It is rare for a sway bar to go bad. Not so much with sway bar bushings. These rubber components wrap around the sway bar the way a weight lifter might hold onto a barbell with hands spread wide. Each bushing is attached to the vehicle body or frame with a bracket.
Over time, sway bar bushings tend to wear out. When they do, you might notice a squeaking sound, especially when going over bumps or when turning. Significantly worn bushings might allow the sway bar to contact the metal bracket and cause a clicking or clunking sound. You might also sense a change in how your vehicle handles in turns.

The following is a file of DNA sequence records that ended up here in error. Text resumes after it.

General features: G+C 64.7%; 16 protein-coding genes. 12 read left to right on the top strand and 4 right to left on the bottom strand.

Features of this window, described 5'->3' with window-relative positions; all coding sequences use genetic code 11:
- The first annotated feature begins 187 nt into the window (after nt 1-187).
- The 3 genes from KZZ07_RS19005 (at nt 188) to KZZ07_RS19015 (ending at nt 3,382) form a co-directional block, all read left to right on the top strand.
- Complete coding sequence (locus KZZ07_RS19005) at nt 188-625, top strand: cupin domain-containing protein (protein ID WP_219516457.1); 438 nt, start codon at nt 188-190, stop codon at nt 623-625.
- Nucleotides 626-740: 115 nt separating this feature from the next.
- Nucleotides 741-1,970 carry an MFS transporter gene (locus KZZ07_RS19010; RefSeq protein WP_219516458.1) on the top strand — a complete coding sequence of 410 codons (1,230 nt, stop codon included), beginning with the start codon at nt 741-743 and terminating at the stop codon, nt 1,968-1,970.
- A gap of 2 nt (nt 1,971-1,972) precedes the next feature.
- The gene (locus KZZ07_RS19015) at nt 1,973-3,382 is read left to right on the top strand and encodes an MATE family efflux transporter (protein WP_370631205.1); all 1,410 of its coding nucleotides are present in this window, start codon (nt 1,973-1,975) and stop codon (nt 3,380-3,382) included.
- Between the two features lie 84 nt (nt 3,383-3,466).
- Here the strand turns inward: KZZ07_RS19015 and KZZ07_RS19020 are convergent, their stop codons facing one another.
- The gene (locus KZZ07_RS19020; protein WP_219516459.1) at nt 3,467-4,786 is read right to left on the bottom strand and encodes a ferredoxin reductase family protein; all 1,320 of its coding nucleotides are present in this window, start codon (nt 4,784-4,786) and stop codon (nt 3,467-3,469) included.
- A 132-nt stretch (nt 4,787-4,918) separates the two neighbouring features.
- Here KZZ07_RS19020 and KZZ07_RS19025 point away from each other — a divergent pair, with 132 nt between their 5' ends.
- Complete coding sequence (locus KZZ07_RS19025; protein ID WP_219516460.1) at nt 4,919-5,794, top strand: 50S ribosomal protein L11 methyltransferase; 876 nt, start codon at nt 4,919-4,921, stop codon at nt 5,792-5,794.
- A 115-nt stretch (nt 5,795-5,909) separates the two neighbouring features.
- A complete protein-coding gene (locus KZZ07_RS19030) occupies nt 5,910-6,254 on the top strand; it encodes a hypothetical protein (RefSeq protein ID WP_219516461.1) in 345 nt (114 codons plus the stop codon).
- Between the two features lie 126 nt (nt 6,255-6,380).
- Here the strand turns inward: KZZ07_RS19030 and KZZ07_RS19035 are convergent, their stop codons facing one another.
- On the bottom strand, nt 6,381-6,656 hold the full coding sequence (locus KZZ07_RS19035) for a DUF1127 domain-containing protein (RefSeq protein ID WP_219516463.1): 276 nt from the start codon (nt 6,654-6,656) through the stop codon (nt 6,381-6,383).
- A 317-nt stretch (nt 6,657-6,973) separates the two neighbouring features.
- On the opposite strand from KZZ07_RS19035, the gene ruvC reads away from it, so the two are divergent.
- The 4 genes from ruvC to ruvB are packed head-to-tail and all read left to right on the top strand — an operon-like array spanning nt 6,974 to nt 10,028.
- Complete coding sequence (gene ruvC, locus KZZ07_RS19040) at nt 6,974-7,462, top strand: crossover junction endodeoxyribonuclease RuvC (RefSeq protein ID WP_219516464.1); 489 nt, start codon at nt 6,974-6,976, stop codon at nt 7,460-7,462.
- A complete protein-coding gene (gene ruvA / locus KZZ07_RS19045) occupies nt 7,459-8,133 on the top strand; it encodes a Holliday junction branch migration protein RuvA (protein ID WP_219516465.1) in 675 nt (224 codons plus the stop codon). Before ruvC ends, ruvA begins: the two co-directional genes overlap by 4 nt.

To replace a pair of sway bar bushings (they should be replaced in pairs), a technician will first need to lift and support your vehicle off of the ground to relieve tension cause by the weight of the vehicle. The tires and wheels might need to be removed for access. From there, a technician will unbolt the sway bar bushing brackets from the vehicle body, frame, or sub-frame. The old bushings are removed from the sway bar and new bushings are installed in their place. The brackets are reinstalled, and the fasteners are torqued.
On some vehicles, it might be necessary for the technician to detach the sway bar links as well. And on certain other vehicles, it is required that the engine subframe or cradle be lowered to access the bushings.
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